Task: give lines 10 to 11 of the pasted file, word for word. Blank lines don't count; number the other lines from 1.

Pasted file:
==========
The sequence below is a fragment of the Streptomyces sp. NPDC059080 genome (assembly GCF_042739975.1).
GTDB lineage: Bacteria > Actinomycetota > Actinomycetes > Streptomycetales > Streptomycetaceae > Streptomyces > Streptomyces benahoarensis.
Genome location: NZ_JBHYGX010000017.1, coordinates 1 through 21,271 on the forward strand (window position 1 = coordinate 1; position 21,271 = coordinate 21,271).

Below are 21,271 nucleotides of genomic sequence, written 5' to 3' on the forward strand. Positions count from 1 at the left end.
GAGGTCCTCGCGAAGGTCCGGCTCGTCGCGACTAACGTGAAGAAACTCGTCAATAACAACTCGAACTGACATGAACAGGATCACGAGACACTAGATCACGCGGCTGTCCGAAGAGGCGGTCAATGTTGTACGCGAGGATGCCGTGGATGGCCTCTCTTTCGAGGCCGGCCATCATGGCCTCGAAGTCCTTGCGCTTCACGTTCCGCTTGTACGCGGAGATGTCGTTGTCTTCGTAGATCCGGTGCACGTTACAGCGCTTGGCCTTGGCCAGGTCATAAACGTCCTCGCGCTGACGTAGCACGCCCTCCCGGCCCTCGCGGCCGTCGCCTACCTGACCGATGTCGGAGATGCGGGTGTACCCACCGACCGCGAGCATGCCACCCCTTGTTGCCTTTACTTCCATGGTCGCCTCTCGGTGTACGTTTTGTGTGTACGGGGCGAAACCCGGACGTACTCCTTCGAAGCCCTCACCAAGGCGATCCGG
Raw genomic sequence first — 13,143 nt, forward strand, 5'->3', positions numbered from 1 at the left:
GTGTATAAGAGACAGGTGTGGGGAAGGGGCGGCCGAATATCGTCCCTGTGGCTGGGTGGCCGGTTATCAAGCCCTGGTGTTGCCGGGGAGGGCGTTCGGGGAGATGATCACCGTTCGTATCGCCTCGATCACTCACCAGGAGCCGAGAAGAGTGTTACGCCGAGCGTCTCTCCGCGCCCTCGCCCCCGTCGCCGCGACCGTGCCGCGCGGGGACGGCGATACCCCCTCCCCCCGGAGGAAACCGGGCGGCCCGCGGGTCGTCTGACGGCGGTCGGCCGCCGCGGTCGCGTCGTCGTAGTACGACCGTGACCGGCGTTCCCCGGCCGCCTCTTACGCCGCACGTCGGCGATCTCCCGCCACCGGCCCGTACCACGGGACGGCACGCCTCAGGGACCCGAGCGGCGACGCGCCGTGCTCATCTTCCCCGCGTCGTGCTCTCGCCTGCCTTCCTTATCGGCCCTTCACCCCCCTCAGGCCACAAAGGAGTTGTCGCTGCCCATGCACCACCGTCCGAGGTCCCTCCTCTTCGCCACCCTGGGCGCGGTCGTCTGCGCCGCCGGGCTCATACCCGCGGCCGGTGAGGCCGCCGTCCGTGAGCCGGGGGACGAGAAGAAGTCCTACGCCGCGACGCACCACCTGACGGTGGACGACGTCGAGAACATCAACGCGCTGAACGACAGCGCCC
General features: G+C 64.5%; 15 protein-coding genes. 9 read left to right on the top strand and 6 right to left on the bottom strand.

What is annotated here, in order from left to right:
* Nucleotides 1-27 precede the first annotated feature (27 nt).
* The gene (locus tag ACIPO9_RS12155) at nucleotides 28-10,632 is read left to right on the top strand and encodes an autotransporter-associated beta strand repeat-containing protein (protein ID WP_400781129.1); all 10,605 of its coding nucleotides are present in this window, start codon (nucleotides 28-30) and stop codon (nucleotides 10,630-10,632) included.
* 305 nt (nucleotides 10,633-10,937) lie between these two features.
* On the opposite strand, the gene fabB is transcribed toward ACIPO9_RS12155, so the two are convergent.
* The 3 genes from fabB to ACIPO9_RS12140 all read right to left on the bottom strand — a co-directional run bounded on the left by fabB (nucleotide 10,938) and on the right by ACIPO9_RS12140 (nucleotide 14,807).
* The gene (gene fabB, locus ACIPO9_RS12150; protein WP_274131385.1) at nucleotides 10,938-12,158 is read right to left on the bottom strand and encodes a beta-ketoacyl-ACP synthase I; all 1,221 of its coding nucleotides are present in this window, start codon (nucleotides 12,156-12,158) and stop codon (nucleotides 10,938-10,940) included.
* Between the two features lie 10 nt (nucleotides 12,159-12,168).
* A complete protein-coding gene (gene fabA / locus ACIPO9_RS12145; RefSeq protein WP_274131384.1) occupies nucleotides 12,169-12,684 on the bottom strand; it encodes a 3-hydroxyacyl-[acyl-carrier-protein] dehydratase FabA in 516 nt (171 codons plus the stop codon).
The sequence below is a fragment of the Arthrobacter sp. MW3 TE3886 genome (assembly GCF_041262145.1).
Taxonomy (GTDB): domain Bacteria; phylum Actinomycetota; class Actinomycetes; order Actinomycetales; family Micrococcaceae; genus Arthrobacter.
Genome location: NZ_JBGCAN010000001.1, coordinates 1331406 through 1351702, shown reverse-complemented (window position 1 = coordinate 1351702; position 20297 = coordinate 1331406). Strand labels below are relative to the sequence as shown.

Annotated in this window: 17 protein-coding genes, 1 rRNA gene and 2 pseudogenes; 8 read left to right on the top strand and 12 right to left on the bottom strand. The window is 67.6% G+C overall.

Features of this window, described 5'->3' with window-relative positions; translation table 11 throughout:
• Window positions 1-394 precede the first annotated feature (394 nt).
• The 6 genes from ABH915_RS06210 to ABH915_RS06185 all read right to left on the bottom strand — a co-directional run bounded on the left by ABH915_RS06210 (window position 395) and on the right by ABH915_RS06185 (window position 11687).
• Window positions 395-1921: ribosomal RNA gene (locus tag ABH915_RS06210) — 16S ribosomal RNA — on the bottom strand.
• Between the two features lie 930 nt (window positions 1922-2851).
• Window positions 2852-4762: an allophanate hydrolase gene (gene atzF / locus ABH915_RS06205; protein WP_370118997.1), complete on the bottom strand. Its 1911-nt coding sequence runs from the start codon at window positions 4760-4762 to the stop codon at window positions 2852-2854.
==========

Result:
* Nucleotides 1-27 precede the first annotated feature (27 nt).
* The gene (locus tag ACIPO9_RS12155) at nucleotides 28-10,632 is read left to right on the top strand and encodes an autotransporter-associated beta strand repeat-containing protein (protein ID WP_400781129.1); all 10,605 of its coding nucleotides are present in this window, start codon (nucleotides 28-30) and stop codon (nucleotides 10,630-10,632) included.